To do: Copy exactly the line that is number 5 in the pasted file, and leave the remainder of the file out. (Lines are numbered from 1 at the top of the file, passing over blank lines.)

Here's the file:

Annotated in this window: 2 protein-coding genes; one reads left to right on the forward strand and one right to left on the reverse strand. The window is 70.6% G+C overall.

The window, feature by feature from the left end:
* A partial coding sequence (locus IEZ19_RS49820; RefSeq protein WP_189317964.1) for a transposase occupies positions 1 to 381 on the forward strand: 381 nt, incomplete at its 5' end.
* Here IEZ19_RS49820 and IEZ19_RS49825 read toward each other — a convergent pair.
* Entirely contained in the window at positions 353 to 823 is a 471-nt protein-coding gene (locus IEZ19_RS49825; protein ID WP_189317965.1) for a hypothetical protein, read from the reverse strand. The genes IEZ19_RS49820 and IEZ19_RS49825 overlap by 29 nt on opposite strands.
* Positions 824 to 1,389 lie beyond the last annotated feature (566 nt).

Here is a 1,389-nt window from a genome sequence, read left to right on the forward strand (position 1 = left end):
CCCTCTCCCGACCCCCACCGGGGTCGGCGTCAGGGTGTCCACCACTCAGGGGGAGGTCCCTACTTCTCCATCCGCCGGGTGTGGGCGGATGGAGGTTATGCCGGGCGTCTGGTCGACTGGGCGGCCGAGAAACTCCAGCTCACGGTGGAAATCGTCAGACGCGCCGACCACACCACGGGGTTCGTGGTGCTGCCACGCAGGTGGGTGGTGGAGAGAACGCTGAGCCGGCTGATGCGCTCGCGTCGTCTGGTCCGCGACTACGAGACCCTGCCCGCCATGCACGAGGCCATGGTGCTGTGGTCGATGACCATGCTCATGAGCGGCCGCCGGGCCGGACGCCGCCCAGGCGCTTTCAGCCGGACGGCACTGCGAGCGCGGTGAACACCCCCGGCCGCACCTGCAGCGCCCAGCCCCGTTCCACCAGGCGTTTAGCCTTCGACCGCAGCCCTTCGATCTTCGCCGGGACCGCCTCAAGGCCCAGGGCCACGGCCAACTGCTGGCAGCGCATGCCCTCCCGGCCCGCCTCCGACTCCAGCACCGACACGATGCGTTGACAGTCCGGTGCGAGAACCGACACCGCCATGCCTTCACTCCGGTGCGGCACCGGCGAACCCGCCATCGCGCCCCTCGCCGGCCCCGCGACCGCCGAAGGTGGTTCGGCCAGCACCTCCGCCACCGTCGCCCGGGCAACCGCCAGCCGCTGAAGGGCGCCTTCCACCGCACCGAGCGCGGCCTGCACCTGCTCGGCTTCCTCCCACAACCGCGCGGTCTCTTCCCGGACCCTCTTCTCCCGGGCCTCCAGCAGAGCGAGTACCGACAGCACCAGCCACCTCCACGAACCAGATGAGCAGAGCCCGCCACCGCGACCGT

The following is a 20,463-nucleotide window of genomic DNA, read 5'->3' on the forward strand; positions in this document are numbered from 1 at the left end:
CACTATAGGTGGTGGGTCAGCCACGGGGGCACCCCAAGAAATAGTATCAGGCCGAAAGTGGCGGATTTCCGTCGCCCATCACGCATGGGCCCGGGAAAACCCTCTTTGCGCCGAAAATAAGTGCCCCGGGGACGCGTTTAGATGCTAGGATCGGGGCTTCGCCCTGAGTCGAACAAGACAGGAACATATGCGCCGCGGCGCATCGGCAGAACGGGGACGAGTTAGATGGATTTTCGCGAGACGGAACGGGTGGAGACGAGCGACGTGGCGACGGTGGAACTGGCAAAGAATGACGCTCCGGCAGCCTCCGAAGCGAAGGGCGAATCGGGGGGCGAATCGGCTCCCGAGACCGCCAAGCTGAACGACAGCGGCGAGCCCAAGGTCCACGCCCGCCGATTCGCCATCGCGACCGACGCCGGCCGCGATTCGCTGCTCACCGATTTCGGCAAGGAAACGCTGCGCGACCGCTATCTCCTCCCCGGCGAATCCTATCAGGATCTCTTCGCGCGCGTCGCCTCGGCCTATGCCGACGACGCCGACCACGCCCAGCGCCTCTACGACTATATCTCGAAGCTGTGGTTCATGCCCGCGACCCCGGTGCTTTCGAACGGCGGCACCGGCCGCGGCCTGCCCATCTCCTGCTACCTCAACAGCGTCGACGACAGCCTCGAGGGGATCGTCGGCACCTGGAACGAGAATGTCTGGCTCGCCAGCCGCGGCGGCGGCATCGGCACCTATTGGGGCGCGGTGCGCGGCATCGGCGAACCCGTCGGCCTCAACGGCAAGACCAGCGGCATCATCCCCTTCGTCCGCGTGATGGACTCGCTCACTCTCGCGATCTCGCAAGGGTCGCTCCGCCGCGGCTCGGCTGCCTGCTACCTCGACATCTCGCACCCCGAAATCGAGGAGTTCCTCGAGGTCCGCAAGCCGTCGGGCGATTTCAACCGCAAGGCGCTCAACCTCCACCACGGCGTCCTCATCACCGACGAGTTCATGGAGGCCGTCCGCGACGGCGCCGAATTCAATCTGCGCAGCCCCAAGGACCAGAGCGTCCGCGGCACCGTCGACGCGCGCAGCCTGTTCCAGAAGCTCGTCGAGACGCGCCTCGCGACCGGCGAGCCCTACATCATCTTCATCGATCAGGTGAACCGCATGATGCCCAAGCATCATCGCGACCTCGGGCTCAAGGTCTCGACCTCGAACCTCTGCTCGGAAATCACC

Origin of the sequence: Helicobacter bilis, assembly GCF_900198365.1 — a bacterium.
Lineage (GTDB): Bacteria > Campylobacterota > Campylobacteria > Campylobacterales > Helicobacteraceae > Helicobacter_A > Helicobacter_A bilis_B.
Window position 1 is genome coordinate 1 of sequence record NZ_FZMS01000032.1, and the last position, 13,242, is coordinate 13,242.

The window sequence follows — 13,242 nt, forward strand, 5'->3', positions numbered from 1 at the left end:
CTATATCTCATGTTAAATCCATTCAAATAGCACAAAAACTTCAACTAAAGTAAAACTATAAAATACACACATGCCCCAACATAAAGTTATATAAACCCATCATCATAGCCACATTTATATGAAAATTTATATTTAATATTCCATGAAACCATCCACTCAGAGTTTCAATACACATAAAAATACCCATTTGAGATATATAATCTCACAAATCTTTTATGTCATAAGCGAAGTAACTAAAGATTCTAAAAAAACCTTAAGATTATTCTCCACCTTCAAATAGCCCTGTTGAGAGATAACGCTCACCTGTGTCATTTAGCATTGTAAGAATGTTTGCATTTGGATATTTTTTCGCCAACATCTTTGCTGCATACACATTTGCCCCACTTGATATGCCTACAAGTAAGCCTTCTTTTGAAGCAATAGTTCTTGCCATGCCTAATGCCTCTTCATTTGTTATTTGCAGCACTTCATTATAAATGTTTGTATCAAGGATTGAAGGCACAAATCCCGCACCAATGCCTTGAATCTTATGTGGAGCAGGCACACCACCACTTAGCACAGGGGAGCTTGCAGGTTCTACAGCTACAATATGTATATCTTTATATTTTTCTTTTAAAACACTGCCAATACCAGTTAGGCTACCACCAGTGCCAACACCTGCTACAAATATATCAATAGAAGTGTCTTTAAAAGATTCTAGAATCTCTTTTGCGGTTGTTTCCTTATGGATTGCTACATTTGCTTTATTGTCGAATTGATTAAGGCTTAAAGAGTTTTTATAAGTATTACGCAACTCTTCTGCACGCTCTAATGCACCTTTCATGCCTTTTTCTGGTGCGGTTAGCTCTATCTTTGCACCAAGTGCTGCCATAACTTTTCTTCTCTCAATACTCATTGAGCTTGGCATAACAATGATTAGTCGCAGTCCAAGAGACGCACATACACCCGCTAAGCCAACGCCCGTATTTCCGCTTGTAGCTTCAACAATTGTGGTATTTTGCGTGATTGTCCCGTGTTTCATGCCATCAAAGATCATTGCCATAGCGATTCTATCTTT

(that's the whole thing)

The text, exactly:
* Entirely contained in the window at positions 353 to 823 is a 471-nt protein-coding gene (locus IEZ19_RS49825; protein ID WP_189317965.1) for a hypothetical protein, read from the reverse strand. The genes IEZ19_RS49820 and IEZ19_RS49825 overlap by 29 nt on opposite strands.